My friend, Christopher Ng (who has an electrical engineering degree, is currently an IT project manager, and is also a finance author. Talk about polymathy…) has generously helped me answer that matrix applications and civil engineering question. Let me bring it up again:
How do you picture matrix least-squares method of a traverse adjustment in surveying and in strain-stress material? Tell me about diagonal matrix practical interpretation.
I read through his answer and frankly speaking, and I’m ashamed to say, I don’t quite understand it.
He gave this link first:
Surveys and stress-strain characteristics are two different application domains in civil engineering. I can shed some light on matrices, MLS and stress-strain diagrams.
If you wiki the least squares approach approach [sic], you can find that the generalized problem can be expressed as some sort of a matrix. Solving matrix via quadratic minimization obtains the solution to the least squares problem. Bx = y
If you wiki stress-strain characteristics, it’s simple the physics we used to learn called Hooke’s law. A graph that plots force on the x axis and extension on the y-axis. The least squares approach is just like we do in O level physics, we draw the most probable line that crosses the origin point.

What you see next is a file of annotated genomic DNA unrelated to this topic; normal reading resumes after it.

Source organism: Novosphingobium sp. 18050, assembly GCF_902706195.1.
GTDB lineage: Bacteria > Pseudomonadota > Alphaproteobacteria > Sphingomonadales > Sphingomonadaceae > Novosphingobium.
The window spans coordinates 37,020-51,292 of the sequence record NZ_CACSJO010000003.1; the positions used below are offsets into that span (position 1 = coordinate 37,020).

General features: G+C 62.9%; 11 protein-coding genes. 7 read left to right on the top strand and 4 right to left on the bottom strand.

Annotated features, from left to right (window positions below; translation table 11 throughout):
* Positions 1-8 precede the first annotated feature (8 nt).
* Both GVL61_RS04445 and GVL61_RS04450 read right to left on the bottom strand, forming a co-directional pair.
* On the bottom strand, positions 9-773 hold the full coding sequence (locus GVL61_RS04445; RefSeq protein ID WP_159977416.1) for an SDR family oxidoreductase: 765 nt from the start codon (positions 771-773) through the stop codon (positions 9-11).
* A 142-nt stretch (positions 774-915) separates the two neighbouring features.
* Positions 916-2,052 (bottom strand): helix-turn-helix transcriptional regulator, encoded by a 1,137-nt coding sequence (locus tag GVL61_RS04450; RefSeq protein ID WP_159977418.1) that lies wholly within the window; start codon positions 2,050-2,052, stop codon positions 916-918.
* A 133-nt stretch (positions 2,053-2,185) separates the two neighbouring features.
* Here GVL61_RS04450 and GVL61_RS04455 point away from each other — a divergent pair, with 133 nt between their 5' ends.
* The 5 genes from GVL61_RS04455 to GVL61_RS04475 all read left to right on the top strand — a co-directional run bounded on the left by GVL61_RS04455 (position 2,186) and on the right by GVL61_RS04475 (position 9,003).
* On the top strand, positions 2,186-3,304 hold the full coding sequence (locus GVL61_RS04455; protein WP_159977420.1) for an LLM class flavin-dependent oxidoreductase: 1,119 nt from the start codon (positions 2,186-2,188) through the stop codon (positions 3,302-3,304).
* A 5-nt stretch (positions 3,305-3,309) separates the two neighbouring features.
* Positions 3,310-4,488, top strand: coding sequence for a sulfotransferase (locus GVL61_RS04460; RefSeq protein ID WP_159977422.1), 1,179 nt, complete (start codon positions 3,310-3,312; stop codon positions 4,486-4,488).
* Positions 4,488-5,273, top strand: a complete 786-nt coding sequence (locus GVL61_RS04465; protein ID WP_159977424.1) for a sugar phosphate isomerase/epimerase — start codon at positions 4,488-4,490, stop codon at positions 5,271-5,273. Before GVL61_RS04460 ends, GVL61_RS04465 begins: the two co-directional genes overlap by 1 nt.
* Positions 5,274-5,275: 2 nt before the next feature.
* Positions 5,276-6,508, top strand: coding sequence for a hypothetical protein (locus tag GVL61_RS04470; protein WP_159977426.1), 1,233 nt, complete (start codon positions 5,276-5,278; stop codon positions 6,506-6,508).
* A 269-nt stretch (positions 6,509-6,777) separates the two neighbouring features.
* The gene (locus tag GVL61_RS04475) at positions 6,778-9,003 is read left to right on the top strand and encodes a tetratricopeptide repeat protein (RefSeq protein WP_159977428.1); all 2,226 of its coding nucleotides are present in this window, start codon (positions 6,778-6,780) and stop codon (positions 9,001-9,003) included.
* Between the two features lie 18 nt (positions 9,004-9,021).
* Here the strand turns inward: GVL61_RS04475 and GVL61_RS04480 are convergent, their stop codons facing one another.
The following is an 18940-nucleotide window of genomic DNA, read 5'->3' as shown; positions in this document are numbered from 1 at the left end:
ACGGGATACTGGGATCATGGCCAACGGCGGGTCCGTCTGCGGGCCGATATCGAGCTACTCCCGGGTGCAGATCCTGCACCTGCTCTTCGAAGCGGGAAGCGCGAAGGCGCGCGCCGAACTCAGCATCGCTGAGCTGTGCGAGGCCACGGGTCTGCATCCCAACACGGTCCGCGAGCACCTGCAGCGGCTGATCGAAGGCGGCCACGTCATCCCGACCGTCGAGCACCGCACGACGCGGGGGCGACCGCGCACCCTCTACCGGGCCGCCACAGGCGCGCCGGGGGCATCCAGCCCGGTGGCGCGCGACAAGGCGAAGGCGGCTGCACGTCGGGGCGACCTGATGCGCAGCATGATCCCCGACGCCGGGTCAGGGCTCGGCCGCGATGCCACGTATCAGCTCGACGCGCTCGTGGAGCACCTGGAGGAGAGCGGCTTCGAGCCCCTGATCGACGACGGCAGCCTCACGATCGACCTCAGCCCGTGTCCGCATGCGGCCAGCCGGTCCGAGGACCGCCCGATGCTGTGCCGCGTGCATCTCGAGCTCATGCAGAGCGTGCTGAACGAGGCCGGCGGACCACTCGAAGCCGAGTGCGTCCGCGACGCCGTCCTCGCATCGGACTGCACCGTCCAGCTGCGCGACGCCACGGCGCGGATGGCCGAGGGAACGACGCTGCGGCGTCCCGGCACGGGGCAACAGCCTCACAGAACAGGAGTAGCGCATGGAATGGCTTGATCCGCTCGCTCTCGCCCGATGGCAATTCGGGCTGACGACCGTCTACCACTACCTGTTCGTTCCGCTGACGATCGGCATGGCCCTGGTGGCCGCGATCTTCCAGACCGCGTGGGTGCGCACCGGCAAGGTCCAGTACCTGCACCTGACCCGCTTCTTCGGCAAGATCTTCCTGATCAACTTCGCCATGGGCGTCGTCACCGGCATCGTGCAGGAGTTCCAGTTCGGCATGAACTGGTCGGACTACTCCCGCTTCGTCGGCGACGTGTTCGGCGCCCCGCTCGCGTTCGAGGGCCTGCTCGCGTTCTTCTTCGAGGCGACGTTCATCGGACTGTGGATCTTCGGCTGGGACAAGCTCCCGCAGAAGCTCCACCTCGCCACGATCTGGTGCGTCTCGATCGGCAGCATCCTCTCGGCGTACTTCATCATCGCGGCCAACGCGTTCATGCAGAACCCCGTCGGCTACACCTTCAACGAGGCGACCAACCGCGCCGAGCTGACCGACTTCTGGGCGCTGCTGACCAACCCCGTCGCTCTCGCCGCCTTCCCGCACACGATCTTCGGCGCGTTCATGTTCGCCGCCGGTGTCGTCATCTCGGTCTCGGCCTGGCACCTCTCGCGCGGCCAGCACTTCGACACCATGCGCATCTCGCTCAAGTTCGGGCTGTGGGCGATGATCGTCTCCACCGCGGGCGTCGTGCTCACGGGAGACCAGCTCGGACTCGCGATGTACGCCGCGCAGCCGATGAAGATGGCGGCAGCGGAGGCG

So the picture is that each plot (x,y) can be placed on the matrix and the aim is to draw a line through the points to determine Youngs modulus.
He then went on to explain
The traverse survey occurs when civil engineers take complicated compasses and walk the perimeter of a construction site. They enter the coordinates in bearings and distances traveled into a CAD software system. Ultimately, these engineers are expected to walk to the starting point and trace some kind of loop which is then translated into a map.
The MLS is used to correct errors and adjust the x,y coordinates in a map as there are 3D effects in terrain.
I have no idea how MLS works in this case but you can seek Crandall’s method in your web search to look for graphical examples.
MLS refers to matrix least squares. And O level physics is a physics examination taken by Singaporean students typically at age 16 for entrance towards higher education.
And yeah, what my friend said.